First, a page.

If you brush your teeth according to American Dental Association recommendations, then it is estimated that you brush at least 730 times a year. Since brushing is one of the main ways to remove plaque and food debris from the surface of your teeth, this also means that the average toothbrush has 730-days worth of bacteria lurking within its bristles. Ew.
Since this is likely something that you haven’t ever thought about, you may be appalled to realize just how dirty your toothbrush can be, especially considering that you put it in your mouth at least twice a day. Not only does your toothbrush contain bacteria, but most toothbrushes are stored in bathrooms. Bathrooms are known for having bacteria linger in the air since they provide a warm, moist environment. Unfortunately this will only increase bacterial growth on your toothbrush. More ew.
While recent studies have shown that used toothbrushes do grow various microorganisms, there is a lack of evidence showing that these microorganisms are responsible for oral infection or general health problems. Still, reintroducing bacteria into the mouth kind of defeats the purpose of removing it, right? Not only that, but excess bacteria can cause perpetual bad breath. Therefore, here are a few ways to keep your mouth and toothbrush clean:
Use Hot Water
One of the easiest ways to disinfect your toothbrush before using it, is to rinse with hot water before and after each brushing. The hot water can kill many types of bacteria, which can provide an easy and effective way to keep your toothbrush clean. Rinsing after you brush your teeth eliminates new bacteria that your toothbrush has picked up while brushing, while rinsing before brushing is used to remove any lingering bacteria that may have accumulated between uses.
Soak Your Toothbrush
Instead of using hot water to rinse your toothbrush, you can also soak your toothbrush in antibacterial mouthwash for about 2 minutes after each brushing. The mouthwash will kill any remaining bacteria on your toothbrush, however it will also cause your toothbrush to wear down faster.
Store Your Toothbrush Hydrogen Peroxide
After cleaning your toothbrush, you can keep your toothbrush clean by storing it in hydrogen peroxide. Storing your toothbrush bristles down in a cup of hydrogen peroxide helps to minimize bacterial growth. However, you will need to switch out hydrogen peroxide daily to prevent bacteria from accumulating.
Avoid Storing Multiple Toothbrushes Together
Each toothbrush should be stored individually so that it is not touching any other toothbrush. This is because storing multiple toothbrushes together can lead to cross contamination if these toothbrushes regularly touch each other. This is almost like sharing toothbrushes with another person, which is discouraged to prevent the spread of infection.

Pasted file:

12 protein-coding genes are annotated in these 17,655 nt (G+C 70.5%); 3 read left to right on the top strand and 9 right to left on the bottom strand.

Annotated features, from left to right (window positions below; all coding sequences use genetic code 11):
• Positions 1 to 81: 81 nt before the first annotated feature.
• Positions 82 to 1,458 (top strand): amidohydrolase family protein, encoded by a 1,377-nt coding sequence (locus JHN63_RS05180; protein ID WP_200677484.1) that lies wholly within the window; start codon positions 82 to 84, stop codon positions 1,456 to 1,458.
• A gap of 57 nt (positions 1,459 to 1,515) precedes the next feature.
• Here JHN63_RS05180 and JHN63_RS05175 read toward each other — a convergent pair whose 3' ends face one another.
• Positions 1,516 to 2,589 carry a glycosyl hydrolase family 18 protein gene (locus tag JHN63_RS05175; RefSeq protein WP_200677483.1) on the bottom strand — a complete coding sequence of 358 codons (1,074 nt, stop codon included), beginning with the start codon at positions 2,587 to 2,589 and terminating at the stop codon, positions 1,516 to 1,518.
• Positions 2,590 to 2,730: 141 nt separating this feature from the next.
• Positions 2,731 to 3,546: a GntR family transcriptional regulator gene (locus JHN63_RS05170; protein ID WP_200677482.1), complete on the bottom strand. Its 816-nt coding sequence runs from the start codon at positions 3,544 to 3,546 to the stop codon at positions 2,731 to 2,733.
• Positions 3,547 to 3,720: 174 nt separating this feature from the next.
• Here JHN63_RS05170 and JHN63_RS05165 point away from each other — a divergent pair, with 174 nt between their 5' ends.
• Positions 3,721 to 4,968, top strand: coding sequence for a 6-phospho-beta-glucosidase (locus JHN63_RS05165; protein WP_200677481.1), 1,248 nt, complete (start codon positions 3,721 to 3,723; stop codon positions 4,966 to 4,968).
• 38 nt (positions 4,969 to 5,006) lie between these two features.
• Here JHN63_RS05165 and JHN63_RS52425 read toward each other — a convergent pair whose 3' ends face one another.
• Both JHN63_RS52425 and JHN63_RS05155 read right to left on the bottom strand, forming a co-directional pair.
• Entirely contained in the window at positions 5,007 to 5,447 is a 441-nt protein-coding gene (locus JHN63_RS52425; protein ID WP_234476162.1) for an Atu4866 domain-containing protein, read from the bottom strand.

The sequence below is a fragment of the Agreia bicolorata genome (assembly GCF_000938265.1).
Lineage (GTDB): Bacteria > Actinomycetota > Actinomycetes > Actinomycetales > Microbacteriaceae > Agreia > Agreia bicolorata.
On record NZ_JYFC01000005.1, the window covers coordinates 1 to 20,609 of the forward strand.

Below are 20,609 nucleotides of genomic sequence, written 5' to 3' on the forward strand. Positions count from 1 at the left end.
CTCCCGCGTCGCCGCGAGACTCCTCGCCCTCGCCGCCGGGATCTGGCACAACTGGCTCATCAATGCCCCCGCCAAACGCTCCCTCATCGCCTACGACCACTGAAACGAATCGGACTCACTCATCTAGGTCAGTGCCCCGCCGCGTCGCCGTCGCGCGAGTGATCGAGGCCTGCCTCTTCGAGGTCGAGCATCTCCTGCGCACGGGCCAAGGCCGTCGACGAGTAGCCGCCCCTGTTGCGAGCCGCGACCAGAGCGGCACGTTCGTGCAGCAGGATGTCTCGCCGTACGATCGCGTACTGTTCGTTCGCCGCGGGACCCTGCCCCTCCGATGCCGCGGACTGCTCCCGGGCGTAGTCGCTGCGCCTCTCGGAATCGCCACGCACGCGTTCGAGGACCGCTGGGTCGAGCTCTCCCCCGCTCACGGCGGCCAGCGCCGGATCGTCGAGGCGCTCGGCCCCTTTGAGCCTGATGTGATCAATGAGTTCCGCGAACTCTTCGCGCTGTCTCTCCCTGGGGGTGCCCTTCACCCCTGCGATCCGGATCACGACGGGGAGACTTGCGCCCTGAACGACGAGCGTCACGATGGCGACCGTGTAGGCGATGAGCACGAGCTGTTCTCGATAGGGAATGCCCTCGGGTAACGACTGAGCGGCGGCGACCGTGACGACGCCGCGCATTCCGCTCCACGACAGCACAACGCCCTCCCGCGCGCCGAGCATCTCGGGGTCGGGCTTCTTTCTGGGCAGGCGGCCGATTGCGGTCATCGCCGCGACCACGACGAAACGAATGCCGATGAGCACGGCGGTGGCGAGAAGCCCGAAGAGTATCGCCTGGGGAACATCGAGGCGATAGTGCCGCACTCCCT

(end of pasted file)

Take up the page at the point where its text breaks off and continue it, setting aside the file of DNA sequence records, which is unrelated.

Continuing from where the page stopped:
Keep Your Toothbrush Away from the Toilet
One main reason why bathrooms are full of bacteria is because flushing toilets causes a “toilet plume” effect whereby fecal matter becomes airborne and spreads around your bathroom. Since fecal matter can also end up all over your toothbrush, it is recommended to store your toothbrush in a medicine cabinet, drawer, or at least as far away from the toilet as possible.
Invest in a Toothbrush Sanitizer
There are also different types of toothbrush sanitizers that can kill bacteria on your toothbrush. Toothbrush sanitizers generally use steam and dry heat, an ultraviolet light, or a combination of UV light and heat. The ADA recommends only using toothbrush sanitizers approved by the FDA.
Replace Your Toothbrush
Even when you are doing your best to keep your toothbrush as clean as possible, it is still important to remember to replace it regularly to minimize bacteria accumulation. On average, you can expect to replace your toothbrush every 3-4 months or when the bristles have frayed, someone has been sick in your household, or if someone has accidentally used your toothbrush.
Dr. Sarmad Channo, a Rochester, MI dentist, received his doctorate degree from New York University Dental School. Since then, he has continued studying to broaden his expertise and has also graduated from Progressive Orthodontic Seminars with the highest of honors. Dr. Channo has also served as an instructor for both the McGann Postgraduate School of Dentistry and Progressive Orthodontic Seminars.